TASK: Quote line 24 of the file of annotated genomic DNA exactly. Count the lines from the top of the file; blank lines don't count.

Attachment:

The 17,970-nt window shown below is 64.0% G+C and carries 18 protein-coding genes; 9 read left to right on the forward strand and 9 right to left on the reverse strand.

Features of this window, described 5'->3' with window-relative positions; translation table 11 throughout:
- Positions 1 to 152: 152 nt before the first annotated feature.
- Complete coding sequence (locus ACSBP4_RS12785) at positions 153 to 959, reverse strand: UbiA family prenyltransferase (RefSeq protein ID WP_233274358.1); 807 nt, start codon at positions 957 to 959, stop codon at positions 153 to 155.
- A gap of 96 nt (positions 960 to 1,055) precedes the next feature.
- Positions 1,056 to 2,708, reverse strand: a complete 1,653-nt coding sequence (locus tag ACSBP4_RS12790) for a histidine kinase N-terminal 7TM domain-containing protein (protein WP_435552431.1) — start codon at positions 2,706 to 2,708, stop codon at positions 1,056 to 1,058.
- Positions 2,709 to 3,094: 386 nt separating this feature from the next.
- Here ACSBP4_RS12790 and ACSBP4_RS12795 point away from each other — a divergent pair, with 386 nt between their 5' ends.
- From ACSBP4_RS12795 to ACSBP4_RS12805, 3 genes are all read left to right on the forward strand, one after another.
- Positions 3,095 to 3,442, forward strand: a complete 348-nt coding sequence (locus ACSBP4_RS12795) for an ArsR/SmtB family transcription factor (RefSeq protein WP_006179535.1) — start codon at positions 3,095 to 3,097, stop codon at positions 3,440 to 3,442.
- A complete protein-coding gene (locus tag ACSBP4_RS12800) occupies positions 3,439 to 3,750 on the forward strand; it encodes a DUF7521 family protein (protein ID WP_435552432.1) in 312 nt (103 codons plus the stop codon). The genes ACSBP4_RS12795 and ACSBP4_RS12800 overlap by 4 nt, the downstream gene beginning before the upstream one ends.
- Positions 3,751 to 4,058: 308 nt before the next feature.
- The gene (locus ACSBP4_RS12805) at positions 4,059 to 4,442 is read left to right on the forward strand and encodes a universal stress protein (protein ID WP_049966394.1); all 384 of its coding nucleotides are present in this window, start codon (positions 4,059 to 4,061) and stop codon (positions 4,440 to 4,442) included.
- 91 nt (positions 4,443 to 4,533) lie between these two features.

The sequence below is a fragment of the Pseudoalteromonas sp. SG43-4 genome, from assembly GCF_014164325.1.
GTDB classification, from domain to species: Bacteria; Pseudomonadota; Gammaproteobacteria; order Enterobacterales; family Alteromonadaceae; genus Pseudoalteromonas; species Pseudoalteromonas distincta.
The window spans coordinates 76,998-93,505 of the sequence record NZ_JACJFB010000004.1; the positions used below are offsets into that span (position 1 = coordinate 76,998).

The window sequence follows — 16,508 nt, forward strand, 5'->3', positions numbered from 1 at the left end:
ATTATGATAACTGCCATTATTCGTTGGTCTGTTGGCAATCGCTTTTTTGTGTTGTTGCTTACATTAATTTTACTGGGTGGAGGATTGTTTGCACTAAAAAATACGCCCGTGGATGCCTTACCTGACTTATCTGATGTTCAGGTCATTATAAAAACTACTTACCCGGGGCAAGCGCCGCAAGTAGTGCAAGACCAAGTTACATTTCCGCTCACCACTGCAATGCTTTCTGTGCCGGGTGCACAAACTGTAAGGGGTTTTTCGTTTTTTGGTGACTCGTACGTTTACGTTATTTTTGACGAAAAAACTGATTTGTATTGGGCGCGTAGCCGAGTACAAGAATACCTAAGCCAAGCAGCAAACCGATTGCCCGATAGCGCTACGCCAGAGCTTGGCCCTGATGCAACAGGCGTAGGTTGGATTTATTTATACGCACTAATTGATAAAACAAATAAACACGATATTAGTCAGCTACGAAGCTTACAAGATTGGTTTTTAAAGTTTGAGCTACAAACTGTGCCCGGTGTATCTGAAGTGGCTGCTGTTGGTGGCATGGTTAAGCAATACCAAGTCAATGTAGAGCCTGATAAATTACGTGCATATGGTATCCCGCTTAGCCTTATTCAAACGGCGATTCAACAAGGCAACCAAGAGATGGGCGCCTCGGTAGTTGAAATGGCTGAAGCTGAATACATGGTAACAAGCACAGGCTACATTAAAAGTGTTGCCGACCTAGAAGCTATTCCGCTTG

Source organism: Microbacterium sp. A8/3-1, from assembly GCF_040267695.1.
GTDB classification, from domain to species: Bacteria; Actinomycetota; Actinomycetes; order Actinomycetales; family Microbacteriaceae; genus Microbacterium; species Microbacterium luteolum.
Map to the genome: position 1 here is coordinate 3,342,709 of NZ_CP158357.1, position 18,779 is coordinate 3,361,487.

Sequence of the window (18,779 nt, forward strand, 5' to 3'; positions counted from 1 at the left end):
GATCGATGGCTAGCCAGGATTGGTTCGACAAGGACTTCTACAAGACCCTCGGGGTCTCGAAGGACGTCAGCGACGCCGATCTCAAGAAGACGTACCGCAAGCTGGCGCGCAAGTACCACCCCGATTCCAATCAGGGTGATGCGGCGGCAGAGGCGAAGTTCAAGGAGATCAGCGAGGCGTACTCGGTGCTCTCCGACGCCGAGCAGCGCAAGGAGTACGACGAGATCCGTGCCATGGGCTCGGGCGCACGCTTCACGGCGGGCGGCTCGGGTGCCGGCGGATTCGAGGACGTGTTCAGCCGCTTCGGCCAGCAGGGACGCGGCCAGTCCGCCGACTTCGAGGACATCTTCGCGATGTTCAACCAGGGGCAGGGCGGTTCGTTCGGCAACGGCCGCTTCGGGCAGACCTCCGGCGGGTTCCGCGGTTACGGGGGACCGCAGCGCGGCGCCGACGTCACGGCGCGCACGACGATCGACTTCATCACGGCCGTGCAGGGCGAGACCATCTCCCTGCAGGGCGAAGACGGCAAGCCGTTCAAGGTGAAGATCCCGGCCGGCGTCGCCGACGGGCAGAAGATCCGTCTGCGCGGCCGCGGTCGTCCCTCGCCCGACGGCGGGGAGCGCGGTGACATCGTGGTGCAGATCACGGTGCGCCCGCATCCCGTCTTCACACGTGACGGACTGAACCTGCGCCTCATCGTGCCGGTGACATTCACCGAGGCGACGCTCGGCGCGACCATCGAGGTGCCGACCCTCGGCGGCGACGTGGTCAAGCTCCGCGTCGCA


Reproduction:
GATCGATGGCTAGCCAGGATTGGTTCGACAAGGACTTCTACAAGACCCTCGGGGTCTCGAAGGACGTCAGCGACGCCGATCTCAAGAAGACGTACCGCAAGCTGGCGCGCAAGTACCACCCCGATTCCAATCAGGGTGATGCGGCGGCAGAGGCGAAGTTCAAGGAGATCAGCGAGGCGTACTCGGTGCTCTCCGACGCCGAGCAGCGCAAGGAGTACGACGAGATCCGTGCCATGGGCTCGGGCGCACGCTTCACGGCGGGCGGCTCGGGTGCCGGCGGATTCGAGGACGTGTTCAGCCGCTTCGGCCAGCAGGGACGCGGCCAGTCCGCCGACTTCGAGGACATCTTCGCGATGTTCAACCAGGGGCAGGGCGGTTCGTTCGGCAACGGCCGCTTCGGGCAGACCTCCGGCGGGTTCCGCGGTTACGGGGGACCGCAGCGCGGCGCCGACGTCACGGCGCGCACGACGATCGACTTCATCACGGCCGTGCAGGGCGAGACCATCTCCCTGCAGGGCGAAGACGGCAAGCCGTTCAAGGTGAAGATCCCGGCCGGCGTCGCCGACGGGCAGAAGATCCGTCTGCGCGGCCGCGGTCGTCCCTCGCCCGACGGCGGGGAGCGCGGTGACATCGTGGTGCAGATCACGGTGCGCCCGCATCCCGTCTTCACACGTGACGGACTGAACCTGCGCCTCATCGTGCCGGTGACATTCACCGAGGCGACGCTCGGCGCGACCATCGAGGTGCCGACCCTCGGCGGCGACGTGGTCAAGCTCCGCGTCGCA